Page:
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Gratitude inspires giving back
to make a difference

Keith Hardy and Jenni Huddleston

A Happy Coincidence and a Lifesaving Transplant

I was in the process of getting in shape to give my kidney when I saw her on television. I had no idea I’d be the one.

Keith Hardy

Keith Hardy had already made up his mind to become a living kidney donor when he just happened to catch a news segment that reinforced his decision.

It was about an O’Fallon, Missouri, elementary school teacher who was retiring after 25 years because her kidneys were failing and she was on the waiting list for a crucial organ transplant.

The May 20, 2020, Fox 2 television report described how grateful students, family and friends organized a drive-by parade of 108 cars to honor Jenni Huddleston and let her know the impact she had on their lives. They also were desperately looking for a donor to save the life of this inspirational teacher and mother of three adopted children.

It was a touching report that would stick in anyone’s mind. Although Keith was certainly moved, he had no idea at the time that he would become the answer to their prayers.

“I was in the process of getting in shape to give my kidney when I saw her on television,” he says. “I had no idea I’d be the one.”  

Jenni’s journey with kidney disease started in 1994 when she was 22 years old. She was diagnosed with meningitis and ended up on dialysis for a year. Her illness was caused by common variable immunodeficiency (CVID), an immune system disorder that causes low levels of the proteins that help fight infections. Jenni eventually recovered and seemed to be fine for quite a while. But then a few years ago, her kidney problems resurfaced. She went back on dialysis and it soon became clear a transplant was necessary.

Her friends and family launched a campaign to find a donor by creating a variety of car decals that said: “I Need a Kidney,” “My Mom Needs a Kidney,” or “Jenni Needs a Kidney.” Each of the 40 to 50 decals distributed also had Jenni’s father’s phone number.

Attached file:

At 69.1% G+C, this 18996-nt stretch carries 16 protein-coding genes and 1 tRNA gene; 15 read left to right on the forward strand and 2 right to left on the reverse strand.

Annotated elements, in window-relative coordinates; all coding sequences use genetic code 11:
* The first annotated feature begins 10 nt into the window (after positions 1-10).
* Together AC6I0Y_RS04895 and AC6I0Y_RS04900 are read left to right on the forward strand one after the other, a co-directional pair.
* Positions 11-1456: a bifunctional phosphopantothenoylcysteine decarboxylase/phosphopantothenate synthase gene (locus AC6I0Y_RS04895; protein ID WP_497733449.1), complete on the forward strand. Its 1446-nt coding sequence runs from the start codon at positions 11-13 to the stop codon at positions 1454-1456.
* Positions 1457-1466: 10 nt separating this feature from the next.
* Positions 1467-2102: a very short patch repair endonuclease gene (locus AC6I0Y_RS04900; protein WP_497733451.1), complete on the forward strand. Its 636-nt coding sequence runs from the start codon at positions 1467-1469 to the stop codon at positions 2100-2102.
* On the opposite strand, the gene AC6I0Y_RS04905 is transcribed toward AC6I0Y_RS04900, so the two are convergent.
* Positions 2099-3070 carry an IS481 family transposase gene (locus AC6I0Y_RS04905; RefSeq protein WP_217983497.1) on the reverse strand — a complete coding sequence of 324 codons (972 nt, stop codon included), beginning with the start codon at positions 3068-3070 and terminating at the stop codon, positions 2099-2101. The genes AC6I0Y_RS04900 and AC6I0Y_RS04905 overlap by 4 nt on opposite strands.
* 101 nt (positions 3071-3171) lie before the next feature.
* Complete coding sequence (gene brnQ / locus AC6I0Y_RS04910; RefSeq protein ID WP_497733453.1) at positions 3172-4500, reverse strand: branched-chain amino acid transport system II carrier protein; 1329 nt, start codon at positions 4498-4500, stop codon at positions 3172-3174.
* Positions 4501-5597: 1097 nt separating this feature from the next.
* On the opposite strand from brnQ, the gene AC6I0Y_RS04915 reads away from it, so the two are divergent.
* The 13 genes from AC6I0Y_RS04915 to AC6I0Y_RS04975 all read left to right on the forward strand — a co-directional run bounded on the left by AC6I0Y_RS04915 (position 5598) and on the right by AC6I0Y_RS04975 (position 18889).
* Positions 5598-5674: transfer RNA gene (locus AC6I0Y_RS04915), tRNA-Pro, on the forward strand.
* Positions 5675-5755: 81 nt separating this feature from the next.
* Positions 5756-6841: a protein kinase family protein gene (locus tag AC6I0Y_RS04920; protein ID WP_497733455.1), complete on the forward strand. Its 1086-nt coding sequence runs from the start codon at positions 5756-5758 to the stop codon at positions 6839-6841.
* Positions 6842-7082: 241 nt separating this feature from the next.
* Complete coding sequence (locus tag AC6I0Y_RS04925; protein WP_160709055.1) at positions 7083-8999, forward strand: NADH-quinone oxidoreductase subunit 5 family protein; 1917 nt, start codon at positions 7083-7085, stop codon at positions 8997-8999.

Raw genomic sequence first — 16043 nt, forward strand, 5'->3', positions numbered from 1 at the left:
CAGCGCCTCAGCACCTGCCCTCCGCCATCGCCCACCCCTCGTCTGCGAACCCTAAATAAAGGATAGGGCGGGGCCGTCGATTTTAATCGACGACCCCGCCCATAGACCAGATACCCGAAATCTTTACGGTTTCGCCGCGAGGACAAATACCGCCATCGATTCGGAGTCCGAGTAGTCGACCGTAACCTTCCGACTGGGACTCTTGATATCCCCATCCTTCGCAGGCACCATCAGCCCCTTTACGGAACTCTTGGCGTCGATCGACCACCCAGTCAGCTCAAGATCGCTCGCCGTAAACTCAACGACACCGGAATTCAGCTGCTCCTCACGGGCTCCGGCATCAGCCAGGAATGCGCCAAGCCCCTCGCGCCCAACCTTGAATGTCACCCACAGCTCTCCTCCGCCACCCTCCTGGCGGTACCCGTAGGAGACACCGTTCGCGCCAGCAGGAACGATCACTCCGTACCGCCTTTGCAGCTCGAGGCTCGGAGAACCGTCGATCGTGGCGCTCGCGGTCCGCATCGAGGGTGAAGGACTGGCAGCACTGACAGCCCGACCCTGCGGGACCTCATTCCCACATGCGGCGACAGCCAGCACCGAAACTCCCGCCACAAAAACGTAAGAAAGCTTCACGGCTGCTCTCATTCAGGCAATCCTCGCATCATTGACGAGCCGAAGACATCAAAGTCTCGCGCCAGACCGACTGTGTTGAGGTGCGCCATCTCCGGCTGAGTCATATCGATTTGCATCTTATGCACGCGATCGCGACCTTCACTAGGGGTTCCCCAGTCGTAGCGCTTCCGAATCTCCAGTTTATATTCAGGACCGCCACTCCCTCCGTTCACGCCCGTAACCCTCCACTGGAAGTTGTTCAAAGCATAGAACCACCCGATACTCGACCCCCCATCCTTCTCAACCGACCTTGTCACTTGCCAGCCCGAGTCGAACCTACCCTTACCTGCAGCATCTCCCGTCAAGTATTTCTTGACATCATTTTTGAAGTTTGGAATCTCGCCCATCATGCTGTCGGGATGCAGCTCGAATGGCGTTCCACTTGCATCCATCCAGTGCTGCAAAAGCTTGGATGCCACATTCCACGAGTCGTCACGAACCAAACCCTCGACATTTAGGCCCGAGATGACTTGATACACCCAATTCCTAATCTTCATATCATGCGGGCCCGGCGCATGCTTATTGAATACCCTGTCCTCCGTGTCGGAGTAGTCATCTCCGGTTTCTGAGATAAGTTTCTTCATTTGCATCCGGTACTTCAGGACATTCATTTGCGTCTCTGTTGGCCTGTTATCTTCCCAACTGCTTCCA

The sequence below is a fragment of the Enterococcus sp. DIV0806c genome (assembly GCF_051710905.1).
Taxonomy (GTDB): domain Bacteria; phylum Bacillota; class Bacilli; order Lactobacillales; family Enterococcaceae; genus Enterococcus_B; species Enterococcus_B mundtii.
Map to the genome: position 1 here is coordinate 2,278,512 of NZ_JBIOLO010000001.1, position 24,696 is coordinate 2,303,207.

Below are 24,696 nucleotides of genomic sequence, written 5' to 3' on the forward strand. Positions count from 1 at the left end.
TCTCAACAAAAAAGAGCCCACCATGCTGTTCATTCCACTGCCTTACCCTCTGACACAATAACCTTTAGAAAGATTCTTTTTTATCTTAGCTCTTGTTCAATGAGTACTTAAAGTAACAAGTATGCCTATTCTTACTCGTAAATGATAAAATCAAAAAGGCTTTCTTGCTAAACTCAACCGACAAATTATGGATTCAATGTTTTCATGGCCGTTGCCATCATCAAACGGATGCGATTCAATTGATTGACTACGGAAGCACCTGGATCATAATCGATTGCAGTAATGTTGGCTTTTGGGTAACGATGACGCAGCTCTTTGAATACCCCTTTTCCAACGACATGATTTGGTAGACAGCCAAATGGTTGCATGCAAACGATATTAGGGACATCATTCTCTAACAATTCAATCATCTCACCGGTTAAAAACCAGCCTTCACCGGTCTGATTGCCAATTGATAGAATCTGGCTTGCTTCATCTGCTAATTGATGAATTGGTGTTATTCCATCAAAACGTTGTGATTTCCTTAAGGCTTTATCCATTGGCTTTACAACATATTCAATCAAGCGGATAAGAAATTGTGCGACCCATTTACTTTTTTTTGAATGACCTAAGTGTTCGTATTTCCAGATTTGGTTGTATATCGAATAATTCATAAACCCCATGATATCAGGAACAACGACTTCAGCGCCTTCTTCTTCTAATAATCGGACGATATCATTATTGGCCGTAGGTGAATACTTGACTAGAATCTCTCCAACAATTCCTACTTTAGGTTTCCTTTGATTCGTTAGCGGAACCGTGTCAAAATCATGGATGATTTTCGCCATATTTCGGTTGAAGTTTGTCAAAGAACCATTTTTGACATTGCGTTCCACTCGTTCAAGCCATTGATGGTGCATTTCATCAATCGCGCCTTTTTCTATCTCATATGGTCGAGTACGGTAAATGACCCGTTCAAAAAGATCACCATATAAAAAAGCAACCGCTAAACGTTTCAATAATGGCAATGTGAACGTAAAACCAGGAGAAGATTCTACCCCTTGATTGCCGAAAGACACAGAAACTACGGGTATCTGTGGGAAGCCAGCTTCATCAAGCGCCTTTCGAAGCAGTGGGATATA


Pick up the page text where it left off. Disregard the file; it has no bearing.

“The whole process rekindled my hope in mankind,” Jenni says. “Some people would call and say, ‘I can’t donate, but I’ll pray for you,’ or ‘Tell me more.’”

A Life-changing Match

It took until the next year to find a donor who matched and her surgery finally took place on Feb. 25, 2021.

She remembers waiting in a big room with other donors and recipients and thinking that her match was probably one of them.

“It’s really nerve-racking,” she says. “You try to eavesdrop and listen. You think, ‘Is my donor here?’ Then patient by patient, they took each of them out and I was the only one left.”

Unless the living donor and recipient are acquainted, there is a six-month waiting period before they can learn each other’s identity. Keith reached out to Jenni the day after he received her contact information from his transplant coordinator.

“I was anxious,” Keith says. “We texted for about a week, but just to hear her voice, that’s what really hit home.”

The momentous event happened on Aug. 28, 2021, when Jenni and Keith and their families met for lunch at an Italian restaurant.

“Being able to meet him is a whole other bonus,” Jenni says. “He was so funny. At the end of the lunch, he said he had just one question. I was like, ‘Oh no, he wants it back.’ But it was about Thanksgiving and he wanted to get together. That was powerful.”

“I don’t think anybody can understand. You did more for me than I did for you,” Keith says to Jenni. “It’s hard to explain to people how it changes your life. I wish I could explain it because more people would at least try. What I got out of this, I just can’t describe.”

Keith was so grateful for the experience that he and his wife, Teri, made a gift to the Organ Transplant Innovation Fund at The Foundation for Barnes-Jewish Hospital. The fund provides support for pilot projects that fuel future clinical and scientific advancements, allowing physicians to make breakthroughs, engage in translational research and bring discoveries into the practice of medicine. This seed funding helps to finance trials that are crucial to the ability of transplant teams to improve the care of patients and their outcomes.

“We’ve got more than we need,” Keith says about their philanthropic contribution. “I’m not a millionaire but it just seemed like the right thing to do.”

“There are not many people like you, that’s for sure,” Jenni says. “Receiving your kidney was life-changing. I know a lot of people say it and it sounds like a cliche. But it was life-changing. It was my second chance.”